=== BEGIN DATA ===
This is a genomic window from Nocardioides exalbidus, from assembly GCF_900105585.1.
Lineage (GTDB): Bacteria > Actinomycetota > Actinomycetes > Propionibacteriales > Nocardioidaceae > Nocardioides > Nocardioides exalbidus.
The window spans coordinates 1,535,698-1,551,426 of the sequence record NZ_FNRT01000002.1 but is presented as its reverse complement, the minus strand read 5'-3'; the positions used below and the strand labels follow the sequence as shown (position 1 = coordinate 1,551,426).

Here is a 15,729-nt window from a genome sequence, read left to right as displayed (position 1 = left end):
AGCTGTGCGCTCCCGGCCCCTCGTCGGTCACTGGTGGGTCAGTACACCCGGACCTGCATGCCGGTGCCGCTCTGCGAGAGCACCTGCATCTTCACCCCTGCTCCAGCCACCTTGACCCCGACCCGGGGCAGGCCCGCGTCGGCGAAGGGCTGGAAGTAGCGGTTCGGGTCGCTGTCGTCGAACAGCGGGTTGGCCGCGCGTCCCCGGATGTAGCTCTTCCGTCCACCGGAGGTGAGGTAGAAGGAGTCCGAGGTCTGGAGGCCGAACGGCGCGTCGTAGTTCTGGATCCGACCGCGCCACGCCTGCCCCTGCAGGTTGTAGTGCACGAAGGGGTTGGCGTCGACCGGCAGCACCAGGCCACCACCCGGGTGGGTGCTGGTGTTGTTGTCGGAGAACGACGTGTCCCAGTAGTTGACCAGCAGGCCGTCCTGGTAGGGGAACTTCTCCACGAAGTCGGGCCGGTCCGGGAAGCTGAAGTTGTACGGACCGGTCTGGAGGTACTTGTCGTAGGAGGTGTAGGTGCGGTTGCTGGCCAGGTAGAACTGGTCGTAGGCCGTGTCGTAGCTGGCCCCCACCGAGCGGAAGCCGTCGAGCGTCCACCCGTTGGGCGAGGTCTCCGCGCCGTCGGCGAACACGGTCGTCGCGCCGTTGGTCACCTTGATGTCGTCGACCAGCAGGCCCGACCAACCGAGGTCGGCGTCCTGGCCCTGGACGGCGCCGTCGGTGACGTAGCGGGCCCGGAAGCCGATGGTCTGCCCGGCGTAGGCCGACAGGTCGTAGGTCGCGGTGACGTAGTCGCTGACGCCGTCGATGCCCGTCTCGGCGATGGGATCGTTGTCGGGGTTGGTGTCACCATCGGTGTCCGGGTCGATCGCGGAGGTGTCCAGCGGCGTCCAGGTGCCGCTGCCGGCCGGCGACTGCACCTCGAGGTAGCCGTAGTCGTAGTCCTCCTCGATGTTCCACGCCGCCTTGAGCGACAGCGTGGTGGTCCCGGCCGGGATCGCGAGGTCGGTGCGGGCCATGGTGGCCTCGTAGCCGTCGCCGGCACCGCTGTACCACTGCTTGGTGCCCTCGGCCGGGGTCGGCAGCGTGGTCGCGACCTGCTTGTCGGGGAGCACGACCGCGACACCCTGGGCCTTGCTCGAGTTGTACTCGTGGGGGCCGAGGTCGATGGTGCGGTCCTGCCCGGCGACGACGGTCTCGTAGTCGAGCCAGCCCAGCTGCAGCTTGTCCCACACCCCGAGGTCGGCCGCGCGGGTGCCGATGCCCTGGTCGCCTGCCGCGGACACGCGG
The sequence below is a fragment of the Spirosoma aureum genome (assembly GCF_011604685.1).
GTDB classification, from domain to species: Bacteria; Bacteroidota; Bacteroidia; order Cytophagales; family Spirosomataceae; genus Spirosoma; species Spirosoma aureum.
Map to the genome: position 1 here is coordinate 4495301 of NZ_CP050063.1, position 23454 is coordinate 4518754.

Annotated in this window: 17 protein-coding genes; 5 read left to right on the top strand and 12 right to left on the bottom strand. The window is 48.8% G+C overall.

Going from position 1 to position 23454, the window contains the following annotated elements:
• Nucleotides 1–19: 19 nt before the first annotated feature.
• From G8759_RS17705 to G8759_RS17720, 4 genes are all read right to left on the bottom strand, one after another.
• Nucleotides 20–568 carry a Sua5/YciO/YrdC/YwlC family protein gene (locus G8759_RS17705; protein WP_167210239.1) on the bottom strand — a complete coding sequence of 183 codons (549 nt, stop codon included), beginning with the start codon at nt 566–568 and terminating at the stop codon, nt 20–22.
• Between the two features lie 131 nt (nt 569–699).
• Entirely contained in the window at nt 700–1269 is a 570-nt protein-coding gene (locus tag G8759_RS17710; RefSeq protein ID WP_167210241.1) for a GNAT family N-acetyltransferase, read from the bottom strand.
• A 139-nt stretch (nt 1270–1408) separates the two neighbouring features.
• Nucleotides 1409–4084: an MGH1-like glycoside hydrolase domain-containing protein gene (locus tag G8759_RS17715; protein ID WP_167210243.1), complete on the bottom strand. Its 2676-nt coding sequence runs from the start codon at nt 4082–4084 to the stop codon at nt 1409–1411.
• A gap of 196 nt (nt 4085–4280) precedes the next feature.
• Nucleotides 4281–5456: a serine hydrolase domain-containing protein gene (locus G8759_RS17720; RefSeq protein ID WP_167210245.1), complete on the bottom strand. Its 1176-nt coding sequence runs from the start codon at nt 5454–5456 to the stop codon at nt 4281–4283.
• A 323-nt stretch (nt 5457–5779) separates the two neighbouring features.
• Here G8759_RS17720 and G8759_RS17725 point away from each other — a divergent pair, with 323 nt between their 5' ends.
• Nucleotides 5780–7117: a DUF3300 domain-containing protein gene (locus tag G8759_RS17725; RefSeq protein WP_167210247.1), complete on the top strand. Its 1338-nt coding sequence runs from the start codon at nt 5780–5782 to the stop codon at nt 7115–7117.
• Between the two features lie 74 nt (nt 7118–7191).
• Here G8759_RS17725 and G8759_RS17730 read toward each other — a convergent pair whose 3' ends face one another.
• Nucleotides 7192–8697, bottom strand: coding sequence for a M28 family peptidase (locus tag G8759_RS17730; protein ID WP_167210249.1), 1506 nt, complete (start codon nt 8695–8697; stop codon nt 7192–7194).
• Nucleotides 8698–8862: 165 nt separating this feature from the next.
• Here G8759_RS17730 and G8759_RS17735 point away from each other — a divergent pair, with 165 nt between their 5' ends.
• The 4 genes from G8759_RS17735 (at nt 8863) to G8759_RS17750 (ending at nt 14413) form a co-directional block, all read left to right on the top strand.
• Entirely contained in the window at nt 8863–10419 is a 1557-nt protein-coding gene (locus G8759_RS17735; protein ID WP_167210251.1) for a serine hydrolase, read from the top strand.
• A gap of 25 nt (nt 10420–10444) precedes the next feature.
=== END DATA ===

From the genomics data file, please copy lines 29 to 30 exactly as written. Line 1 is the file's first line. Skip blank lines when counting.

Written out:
• Entirely contained in the window at nt 8863–10419 is a 1557-nt protein-coding gene (locus G8759_RS17735; protein ID WP_167210251.1) for a serine hydrolase, read from the top strand.
• A gap of 25 nt (nt 10420–10444) precedes the next feature.